New research from the Harvard-Smithsonian Center for Astrophysics reveals new insights into how cosmic seeds can grow into massive stars.
Cambridge, Massachusetts – New images from the Smithsonian’s Submillimeter Array (SMA) telescope provide the most detailed view yet of stellar nurseries within the Snake nebula. These images offer new insights into how cosmic seeds can grow into massive stars.
Stretching across almost 100 light-years of space, the Snake nebula is located about 11,700 light-years from Earth in the direction of the constellation Ophiuchus. In images from NASA’s Spitzer Space Telescope it appears as a sinuous, dark tendril against the starry background. It was targeted because it shows the potential to form many massive stars (stars heavier than 8 times our Sun).
“To learn how stars form, we have to catch them in their earliest phases, while they’re still deeply embedded in clouds of gas and dust, and the SMA is an excellent telescope to do so,” explained lead author Ke Wang of the European Southern Observatory (ESO), who started the research as a predoctoral fellow at the Harvard-Smithsonian Center for Astrophysics (CfA).
The team studied two specific spots within the Snake nebula, designated P1 and P6. Within those two regions they detected a total of 23 cosmic “seeds” – faintly glowing spots that will eventually birth one or a few stars. The seeds generally weigh between 5 and 25 times the mass of the Sun, and each spans only a few thousand astronomical units (the average Earth-Sun distance). The sensitive, high-resolution SMA images not only unveil the small seeds, but also differentiate them in age.
Previous theories proposed that high-mass stars form within very massive, isolated “cores” weighing at least 100 times the mass of the Sun. These new results show that that is not the case. The data also demonstrate that massive stars aren’t born alone but in groups.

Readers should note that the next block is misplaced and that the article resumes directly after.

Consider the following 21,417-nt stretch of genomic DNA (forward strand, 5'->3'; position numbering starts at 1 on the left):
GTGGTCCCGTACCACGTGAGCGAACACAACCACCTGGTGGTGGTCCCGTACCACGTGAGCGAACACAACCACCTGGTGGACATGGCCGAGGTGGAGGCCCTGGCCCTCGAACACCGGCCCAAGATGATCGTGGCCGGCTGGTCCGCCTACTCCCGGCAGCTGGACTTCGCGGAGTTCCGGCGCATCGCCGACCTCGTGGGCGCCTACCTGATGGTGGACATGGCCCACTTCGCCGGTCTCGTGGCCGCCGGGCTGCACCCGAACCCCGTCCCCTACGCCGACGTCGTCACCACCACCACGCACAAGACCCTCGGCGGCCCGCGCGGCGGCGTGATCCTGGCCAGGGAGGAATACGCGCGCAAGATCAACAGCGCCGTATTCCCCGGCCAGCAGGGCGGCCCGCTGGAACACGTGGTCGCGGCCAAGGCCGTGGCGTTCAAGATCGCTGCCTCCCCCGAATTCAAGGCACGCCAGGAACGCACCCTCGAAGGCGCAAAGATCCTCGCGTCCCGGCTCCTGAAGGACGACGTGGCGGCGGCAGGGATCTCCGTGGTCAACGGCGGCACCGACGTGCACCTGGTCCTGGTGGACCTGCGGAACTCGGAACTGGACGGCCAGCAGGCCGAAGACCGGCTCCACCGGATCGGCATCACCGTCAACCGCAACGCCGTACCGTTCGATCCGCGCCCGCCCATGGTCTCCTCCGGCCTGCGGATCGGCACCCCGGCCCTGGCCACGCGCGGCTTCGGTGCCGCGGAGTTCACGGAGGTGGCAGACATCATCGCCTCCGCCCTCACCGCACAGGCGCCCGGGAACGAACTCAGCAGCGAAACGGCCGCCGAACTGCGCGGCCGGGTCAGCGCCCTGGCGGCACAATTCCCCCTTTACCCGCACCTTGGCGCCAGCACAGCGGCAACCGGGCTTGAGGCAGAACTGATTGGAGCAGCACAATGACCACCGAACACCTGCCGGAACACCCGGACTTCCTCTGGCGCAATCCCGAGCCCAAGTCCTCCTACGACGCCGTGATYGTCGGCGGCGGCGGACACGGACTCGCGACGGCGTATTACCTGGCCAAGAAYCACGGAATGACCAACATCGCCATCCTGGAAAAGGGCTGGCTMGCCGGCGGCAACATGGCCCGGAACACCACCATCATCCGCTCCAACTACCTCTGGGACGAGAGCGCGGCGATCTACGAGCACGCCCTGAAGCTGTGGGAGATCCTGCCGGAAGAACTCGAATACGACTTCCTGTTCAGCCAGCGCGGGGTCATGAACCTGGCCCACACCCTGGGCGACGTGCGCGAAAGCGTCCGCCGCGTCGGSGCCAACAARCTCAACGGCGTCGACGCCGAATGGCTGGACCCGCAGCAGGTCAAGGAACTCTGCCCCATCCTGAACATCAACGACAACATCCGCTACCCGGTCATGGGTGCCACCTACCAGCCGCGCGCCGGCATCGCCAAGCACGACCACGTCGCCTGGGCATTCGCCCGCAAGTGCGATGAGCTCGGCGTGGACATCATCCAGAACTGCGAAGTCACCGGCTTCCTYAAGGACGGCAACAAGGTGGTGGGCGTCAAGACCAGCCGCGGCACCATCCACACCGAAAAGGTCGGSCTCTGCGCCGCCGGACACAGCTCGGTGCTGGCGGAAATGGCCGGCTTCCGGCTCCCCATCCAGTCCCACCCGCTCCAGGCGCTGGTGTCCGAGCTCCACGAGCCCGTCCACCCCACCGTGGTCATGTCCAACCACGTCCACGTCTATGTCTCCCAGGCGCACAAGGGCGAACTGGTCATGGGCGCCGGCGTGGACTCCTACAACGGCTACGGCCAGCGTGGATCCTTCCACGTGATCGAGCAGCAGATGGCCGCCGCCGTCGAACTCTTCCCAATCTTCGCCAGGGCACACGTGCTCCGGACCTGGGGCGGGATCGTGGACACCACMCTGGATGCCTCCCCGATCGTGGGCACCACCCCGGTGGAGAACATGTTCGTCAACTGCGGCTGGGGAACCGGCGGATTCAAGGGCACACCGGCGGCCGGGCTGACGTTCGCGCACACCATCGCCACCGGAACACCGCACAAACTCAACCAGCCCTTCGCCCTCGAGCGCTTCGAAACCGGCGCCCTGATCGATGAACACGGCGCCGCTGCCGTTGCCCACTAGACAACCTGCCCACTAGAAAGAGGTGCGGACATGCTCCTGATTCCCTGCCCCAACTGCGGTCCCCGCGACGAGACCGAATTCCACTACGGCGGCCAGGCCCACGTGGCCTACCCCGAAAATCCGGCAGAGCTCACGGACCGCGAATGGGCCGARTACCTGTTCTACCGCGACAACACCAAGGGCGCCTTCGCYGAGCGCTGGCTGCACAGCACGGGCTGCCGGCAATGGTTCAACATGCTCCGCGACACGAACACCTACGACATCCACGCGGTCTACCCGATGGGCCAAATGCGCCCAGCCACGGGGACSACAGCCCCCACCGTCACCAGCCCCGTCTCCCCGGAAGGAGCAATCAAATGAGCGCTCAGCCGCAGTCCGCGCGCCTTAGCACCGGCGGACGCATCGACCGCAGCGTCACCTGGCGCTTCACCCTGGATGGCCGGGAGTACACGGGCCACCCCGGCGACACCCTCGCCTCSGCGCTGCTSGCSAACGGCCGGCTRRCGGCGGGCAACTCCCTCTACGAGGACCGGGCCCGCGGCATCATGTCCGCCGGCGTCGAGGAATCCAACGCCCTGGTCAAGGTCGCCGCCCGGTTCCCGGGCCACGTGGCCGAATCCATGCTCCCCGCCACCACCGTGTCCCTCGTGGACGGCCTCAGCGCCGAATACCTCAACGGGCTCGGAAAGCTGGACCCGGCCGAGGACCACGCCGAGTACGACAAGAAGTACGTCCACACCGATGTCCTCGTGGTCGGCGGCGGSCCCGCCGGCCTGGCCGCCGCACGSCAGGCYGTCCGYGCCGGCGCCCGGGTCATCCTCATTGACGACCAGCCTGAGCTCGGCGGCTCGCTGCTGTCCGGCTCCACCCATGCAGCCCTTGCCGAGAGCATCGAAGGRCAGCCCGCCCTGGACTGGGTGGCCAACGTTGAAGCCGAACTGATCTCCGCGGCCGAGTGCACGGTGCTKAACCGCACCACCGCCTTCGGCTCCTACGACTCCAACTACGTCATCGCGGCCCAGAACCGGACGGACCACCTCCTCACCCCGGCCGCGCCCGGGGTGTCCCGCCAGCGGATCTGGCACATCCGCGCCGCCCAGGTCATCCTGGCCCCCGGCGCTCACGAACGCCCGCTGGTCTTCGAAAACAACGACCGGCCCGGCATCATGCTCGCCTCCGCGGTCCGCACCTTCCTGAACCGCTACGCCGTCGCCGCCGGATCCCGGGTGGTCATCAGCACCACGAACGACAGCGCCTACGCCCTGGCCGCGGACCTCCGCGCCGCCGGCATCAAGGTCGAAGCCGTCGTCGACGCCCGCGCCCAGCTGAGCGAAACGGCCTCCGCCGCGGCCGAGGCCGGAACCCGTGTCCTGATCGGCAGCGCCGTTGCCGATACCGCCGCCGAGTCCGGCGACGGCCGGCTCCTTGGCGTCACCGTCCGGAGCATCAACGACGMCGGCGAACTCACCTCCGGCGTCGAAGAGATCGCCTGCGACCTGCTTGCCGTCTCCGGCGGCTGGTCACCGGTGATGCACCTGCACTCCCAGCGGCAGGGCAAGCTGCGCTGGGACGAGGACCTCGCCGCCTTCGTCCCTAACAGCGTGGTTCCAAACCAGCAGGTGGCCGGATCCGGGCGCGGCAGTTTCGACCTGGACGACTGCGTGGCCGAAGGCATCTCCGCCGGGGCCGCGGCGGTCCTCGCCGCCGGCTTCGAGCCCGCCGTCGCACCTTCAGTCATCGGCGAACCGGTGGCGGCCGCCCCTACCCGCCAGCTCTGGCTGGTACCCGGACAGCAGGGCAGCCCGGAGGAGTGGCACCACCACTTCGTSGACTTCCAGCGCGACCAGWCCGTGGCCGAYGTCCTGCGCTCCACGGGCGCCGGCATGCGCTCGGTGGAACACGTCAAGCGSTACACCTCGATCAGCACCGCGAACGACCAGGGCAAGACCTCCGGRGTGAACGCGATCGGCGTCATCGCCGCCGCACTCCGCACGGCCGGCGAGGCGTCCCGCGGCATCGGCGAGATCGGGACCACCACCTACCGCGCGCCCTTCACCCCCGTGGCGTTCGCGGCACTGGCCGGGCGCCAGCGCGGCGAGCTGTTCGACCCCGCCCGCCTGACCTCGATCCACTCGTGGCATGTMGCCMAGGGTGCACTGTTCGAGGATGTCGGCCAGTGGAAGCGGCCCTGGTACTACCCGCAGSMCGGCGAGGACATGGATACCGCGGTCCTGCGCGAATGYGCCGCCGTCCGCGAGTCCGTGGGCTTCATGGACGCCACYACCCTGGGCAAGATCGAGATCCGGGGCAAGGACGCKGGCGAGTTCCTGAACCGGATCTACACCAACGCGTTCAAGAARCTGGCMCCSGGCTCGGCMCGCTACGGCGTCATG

“High-mass stars form in villages,” said co-author Qizhou Zhang of the CfA. “It’s a family affair.”
The team also was surprised to find that these two nebular patches had fragmented into individual star seeds so early in the star formation process.
They detected bipolar outflows and other signs of active, ongoing star formation. Eventually, the Snake nebula will dissolve and shine as a chain of several star clusters.
Headquartered in Cambridge, Massachusetts, the Harvard-Smithsonian Center for Astrophysics (CfA) is a joint collaboration between the Smithsonian Astrophysical Observatory and the Harvard College Observatory. CfA scientists, organized into six research divisions, study the origin, evolution and ultimate fate of the universe.
Publication: Ke Wang, et al., “Hierarchical fragmentation and differential star formation in the Galactic ‘Snake’: infrared dark cloud G11.11−0.12,” MNRAS, (2014) doi: 10.1093/mnras/stu127
Image: Spitzer/GLIMPSE/MIPS, Herschel/HiGal, Ke Wang (ESO); Herschel/EPoS, Sarah Ragan (MPIA); SMA, Ke Wang (ESO)